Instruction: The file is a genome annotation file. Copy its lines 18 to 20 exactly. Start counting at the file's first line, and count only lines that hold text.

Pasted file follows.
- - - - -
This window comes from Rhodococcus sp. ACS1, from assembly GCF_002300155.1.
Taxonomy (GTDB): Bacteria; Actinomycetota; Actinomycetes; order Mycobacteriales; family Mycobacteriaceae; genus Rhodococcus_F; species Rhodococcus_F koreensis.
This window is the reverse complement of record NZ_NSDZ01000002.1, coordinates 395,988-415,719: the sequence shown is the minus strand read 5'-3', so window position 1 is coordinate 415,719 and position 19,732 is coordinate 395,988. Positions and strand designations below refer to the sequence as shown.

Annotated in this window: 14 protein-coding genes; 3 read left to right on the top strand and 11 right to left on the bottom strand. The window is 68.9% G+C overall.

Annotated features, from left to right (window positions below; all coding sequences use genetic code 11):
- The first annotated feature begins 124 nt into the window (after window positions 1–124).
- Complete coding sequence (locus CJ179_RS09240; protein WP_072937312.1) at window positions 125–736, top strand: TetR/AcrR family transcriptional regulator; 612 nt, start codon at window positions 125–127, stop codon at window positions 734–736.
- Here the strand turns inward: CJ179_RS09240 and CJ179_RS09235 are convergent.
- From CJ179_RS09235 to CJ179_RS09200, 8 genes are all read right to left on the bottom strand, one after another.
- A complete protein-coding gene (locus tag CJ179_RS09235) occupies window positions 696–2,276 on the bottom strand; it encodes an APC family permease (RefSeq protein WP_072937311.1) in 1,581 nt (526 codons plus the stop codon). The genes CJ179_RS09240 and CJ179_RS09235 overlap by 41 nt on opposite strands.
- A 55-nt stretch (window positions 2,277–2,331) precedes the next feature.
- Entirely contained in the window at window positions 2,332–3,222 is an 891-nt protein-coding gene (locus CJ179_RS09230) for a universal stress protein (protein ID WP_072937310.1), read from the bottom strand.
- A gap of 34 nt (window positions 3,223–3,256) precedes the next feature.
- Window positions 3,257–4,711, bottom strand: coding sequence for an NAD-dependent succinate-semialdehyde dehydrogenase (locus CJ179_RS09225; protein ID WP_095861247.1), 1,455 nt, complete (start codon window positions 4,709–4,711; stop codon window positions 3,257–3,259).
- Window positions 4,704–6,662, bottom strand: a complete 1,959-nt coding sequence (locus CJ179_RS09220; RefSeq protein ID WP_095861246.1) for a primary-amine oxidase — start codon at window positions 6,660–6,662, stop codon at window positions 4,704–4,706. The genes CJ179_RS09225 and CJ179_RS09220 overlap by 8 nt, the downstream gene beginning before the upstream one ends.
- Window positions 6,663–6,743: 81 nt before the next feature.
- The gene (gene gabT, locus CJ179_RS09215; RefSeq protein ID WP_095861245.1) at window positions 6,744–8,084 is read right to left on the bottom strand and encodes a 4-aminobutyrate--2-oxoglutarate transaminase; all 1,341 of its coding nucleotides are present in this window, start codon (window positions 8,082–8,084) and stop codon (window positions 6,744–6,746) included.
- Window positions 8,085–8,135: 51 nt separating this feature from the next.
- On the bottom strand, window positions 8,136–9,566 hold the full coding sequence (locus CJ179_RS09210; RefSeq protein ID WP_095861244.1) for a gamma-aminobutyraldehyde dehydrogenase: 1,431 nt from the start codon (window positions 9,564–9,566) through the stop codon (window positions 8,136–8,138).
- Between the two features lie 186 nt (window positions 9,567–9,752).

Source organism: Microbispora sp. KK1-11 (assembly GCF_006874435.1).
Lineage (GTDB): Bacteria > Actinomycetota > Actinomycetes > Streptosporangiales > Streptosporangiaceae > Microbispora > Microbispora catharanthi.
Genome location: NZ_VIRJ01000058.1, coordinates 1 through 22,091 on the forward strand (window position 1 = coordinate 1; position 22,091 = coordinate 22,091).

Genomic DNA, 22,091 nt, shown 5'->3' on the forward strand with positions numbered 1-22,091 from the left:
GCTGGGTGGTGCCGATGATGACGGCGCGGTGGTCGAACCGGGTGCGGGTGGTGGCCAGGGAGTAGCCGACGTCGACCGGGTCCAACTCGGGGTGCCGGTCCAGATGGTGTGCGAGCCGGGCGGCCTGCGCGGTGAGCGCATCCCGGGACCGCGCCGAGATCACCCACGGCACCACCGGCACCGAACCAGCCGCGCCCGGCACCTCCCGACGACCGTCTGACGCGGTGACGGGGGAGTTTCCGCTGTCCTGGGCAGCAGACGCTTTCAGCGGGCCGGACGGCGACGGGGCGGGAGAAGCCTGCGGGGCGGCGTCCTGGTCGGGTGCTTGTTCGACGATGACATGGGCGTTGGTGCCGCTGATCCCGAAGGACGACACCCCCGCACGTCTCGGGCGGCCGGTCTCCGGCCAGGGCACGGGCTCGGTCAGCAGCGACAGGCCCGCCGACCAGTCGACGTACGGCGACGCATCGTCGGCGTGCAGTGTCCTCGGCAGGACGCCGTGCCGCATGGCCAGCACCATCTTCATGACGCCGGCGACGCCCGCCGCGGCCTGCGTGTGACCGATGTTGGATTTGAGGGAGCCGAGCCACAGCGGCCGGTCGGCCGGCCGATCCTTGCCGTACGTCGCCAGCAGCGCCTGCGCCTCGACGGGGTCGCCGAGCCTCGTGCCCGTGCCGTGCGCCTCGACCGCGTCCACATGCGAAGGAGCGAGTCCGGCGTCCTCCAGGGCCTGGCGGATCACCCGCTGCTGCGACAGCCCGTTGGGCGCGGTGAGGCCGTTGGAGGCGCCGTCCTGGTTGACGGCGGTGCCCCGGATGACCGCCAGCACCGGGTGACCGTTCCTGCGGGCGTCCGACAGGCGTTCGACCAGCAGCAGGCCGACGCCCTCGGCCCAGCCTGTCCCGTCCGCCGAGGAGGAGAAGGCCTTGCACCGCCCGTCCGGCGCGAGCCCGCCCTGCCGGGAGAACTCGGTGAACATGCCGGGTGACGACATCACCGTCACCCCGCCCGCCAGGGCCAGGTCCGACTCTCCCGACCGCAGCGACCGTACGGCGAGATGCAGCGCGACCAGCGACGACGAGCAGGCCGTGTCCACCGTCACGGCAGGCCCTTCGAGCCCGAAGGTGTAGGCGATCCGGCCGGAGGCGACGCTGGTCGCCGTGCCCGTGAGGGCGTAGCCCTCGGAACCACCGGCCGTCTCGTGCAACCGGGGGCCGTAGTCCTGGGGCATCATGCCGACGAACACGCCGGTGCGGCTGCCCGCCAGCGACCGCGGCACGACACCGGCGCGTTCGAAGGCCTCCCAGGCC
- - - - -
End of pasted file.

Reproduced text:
- Window positions 8,085–8,135: 51 nt separating this feature from the next.
- On the bottom strand, window positions 8,136–9,566 hold the full coding sequence (locus CJ179_RS09210; RefSeq protein ID WP_095861244.1) for a gamma-aminobutyraldehyde dehydrogenase: 1,431 nt from the start codon (window positions 9,564–9,566) through the stop codon (window positions 8,136–8,138).
- Between the two features lie 186 nt (window positions 9,567–9,752).